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Overview of Unlawful & Malicious Wounding Crimes in Virginia

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Unlawful wounding and malicious wounding are variations of assault crimes under Virginia law. These crimes involve unlawful actions or  malicious intent to inflict harm upon a victim. Consequently, Virginia assigns severe criminal penalties to unlawful and malicious wounding offenses, up to, and including, prison time as well as criminal fines.

  1. Unlawful Wounding

The definition of unreasonable wounding appears at Code of Virginia Section 18.2-51. A person commits this offense if they unlawfully:

  • Shoot, stab, cut, or otherwise wound a victim; or
  • Cause the victim to suffer bodily injury; and
  • Demonstrate an intent to maim, disfigure, disable, or kill.

Any person who commits unlawful wounding will face Class 6 felony charges. If convicted, the punishment can include a prison sentence between one and five years as well as criminal fines up to $2,500.

  1. Malicious Wounding

Section 18.2-51 also defines what qualifies as malicious wounding under Virginia law. A person commits this offense if they maliciously:

  • Shoot, stab, cut, or otherwise wound a victim; or
  • Cause the victim to suffer bodily injury; and
  • Demonstrate an intent to maim, disfigure, disable, or kill.

The key difference between these two offenses is malice: if the person charged with wounding does not have evidence of malice towards the victim, the charge is unlawful; otherwise, they would usually be charged with malicious wounding. Any person who commits malicious wounding will face Class 3 felony charges. If convicted, the punishment can include a prison sentence between five and 20 years as well as criminal fines up to $100,000.

That being said, there is a separate penalty structure for malicious wounding offenses committed against police officers, firefighters, and other emergency workers. As detailed in Code of Virginia Section 18.2-51.1, these malicious wounding offenses are punishable as felony crimes with a prison sentence between five and 30 years as well as criminal fines of up to $100,000. There is a mandatory minimum prison sentence of at least two years.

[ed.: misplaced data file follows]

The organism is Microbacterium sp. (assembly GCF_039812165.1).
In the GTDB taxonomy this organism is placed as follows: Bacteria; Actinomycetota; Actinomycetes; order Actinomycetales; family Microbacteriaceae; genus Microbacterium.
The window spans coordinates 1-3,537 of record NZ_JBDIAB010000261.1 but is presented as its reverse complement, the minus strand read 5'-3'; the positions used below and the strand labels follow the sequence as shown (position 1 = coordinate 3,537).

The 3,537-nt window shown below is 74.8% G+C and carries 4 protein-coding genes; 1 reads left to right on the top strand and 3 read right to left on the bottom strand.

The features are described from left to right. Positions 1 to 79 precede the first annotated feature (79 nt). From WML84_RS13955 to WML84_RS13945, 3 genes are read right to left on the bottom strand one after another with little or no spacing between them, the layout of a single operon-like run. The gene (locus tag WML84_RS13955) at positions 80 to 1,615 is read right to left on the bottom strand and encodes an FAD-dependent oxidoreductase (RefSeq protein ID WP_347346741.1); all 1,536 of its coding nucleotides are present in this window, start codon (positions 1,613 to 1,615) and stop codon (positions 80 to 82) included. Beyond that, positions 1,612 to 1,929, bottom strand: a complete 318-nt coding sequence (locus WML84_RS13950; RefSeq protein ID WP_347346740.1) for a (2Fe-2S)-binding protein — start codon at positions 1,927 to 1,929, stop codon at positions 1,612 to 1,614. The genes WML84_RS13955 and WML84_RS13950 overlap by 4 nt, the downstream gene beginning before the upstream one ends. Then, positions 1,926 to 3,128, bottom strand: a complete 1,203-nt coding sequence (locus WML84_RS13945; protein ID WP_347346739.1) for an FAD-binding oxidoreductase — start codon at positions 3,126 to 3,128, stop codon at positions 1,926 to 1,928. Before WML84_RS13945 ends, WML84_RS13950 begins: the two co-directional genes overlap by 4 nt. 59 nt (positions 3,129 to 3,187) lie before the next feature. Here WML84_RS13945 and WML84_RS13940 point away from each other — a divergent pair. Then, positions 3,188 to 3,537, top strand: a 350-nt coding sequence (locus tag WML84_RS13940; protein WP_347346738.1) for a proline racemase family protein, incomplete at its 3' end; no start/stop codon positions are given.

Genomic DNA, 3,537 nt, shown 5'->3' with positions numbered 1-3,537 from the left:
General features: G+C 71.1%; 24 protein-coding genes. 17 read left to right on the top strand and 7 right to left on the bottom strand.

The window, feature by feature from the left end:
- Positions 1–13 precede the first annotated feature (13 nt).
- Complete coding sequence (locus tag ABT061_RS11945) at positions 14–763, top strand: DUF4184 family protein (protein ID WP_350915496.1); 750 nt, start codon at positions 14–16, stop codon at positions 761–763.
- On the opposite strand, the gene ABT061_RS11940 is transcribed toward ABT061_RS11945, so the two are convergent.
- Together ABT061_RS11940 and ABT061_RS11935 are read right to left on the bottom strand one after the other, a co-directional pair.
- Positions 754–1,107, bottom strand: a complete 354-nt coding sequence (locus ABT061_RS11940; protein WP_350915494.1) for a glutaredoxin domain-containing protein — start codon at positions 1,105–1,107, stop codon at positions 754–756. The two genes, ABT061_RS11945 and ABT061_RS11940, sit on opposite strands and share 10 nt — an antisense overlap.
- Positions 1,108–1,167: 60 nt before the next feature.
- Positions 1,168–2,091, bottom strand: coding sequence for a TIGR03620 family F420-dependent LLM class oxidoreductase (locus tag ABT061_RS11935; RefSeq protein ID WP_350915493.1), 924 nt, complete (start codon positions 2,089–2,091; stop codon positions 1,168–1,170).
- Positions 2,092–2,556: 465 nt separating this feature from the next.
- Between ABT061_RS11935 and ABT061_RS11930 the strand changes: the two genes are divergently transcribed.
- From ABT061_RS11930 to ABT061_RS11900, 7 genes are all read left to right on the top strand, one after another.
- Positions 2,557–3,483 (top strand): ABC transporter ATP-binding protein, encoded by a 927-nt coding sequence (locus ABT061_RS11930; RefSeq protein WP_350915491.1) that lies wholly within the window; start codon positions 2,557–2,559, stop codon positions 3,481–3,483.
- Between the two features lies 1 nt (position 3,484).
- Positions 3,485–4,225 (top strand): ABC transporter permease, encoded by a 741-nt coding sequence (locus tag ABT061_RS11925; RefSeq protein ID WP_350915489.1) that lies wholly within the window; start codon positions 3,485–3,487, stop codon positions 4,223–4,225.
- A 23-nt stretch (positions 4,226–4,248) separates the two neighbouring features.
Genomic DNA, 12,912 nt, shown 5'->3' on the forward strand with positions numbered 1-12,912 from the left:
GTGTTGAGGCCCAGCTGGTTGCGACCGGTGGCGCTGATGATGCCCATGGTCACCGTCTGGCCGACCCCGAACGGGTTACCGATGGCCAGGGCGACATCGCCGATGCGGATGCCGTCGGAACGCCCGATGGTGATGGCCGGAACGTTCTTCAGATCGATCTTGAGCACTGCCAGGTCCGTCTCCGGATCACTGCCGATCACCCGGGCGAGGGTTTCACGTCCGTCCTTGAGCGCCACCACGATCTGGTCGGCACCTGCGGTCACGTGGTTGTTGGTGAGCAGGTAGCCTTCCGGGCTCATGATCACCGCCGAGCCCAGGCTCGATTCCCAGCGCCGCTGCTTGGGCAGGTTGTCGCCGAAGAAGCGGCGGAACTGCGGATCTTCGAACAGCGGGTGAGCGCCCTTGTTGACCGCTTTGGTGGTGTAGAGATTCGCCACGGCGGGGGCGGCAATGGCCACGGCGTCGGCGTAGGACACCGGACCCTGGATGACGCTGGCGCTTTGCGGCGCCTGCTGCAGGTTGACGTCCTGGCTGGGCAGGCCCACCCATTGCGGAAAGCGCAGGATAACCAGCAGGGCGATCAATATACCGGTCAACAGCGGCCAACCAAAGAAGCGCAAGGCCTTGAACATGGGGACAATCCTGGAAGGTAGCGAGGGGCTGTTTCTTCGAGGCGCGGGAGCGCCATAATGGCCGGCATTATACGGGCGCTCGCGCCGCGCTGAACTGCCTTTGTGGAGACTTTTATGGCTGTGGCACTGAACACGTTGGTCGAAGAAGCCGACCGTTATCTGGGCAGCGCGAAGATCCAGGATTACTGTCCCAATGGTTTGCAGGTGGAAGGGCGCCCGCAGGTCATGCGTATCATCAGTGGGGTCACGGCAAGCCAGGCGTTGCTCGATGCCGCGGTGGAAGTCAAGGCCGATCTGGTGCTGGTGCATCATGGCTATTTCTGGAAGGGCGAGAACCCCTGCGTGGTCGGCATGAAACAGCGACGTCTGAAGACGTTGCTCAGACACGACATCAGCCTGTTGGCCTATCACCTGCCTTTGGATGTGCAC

In order to qualify as malicious wounding against a police officer, firefighter, or other emergency worker, there is an important knowledge requirement. The offender must know – or have a reason to know – that the victim is a police officer, firefighter, or other emergency worker.

  1. Aggravated Malicious Wounding

The definition of aggravated malicious wounding appears in Code of Virginia Section 18.2-51.2. The aggravated version of this offense applies when a person commits malicious wounding and:

  • The victim sustains severe injury, including permanent and significant physical impairment; or
  • A pregnant victim sustains severe injury, including, not limited to, involuntary termination of the pregnancy.

Any person who commits aggravated malicious wounding will face Class 2 felony charges. If convicted, the punishment can include a prison sentence of 20 years to life as well as criminal fines up to $100,000.

Do You Need Legal Help?

If you need legal assistance with Virginia charges for unlawful or malicious wounding or other criminal offenses, it can be thoroughly beneficial to reach out to an experienced Leesburg assault & battery lawyer. The results-driven lawyers at Simms Showers LLP feature more than 140 years of combined legal experience in matters such as criminal defense. If you need legal help with criminal defense, including charges of unlawful or malicious wounding, contact us today for a free initial consultation.

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Contact the Leesburg, Winchester & Loudoun County Attorneys of Simms Showers LLP today

Simms Showers LLP is conveniently located two blocks from the Loudoun County Courthouse. Our criminal defense firm offers a free phone consultation for criminal or personal injury cases. Se habla español. Call Simms Showers LLP for quality legal counsel today at 703-997-7821 or contact us online.

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